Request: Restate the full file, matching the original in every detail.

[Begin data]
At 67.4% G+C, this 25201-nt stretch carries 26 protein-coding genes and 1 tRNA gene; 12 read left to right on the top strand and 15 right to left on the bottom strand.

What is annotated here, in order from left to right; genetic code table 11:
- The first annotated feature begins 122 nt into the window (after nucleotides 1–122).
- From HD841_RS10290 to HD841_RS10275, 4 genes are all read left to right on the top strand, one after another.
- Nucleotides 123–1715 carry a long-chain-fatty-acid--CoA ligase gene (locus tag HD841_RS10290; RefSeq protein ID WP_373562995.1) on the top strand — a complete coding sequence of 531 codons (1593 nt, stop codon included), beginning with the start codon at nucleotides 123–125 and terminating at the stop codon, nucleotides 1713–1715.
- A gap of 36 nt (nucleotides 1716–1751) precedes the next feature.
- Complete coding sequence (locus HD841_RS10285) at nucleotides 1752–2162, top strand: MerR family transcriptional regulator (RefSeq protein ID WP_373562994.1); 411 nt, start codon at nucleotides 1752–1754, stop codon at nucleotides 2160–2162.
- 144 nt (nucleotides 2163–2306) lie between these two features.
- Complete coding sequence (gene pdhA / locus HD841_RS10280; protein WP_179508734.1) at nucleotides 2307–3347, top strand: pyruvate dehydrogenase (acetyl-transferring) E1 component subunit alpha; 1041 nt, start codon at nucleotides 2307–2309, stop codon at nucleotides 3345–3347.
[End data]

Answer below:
At 67.4% G+C, this 25201-nt stretch carries 26 protein-coding genes and 1 tRNA gene; 12 read left to right on the top strand and 15 right to left on the bottom strand.

What is annotated here, in order from left to right; genetic code table 11:
- The first annotated feature begins 122 nt into the window (after nucleotides 1–122).
- From HD841_RS10290 to HD841_RS10275, 4 genes are all read left to right on the top strand, one after another.
- Nucleotides 123–1715 carry a long-chain-fatty-acid--CoA ligase gene (locus tag HD841_RS10290; RefSeq protein ID WP_373562995.1) on the top strand — a complete coding sequence of 531 codons (1593 nt, stop codon included), beginning with the start codon at nucleotides 123–125 and terminating at the stop codon, nucleotides 1713–1715.
- A gap of 36 nt (nucleotides 1716–1751) precedes the next feature.
- Complete coding sequence (locus HD841_RS10285) at nucleotides 1752–2162, top strand: MerR family transcriptional regulator (RefSeq protein ID WP_373562994.1); 411 nt, start codon at nucleotides 1752–1754, stop codon at nucleotides 2160–2162.
- 144 nt (nucleotides 2163–2306) lie between these two features.
- Complete coding sequence (gene pdhA / locus HD841_RS10280; protein WP_179508734.1) at nucleotides 2307–3347, top strand: pyruvate dehydrogenase (acetyl-transferring) E1 component subunit alpha; 1041 nt, start codon at nucleotides 2307–2309, stop codon at nucleotides 3345–3347.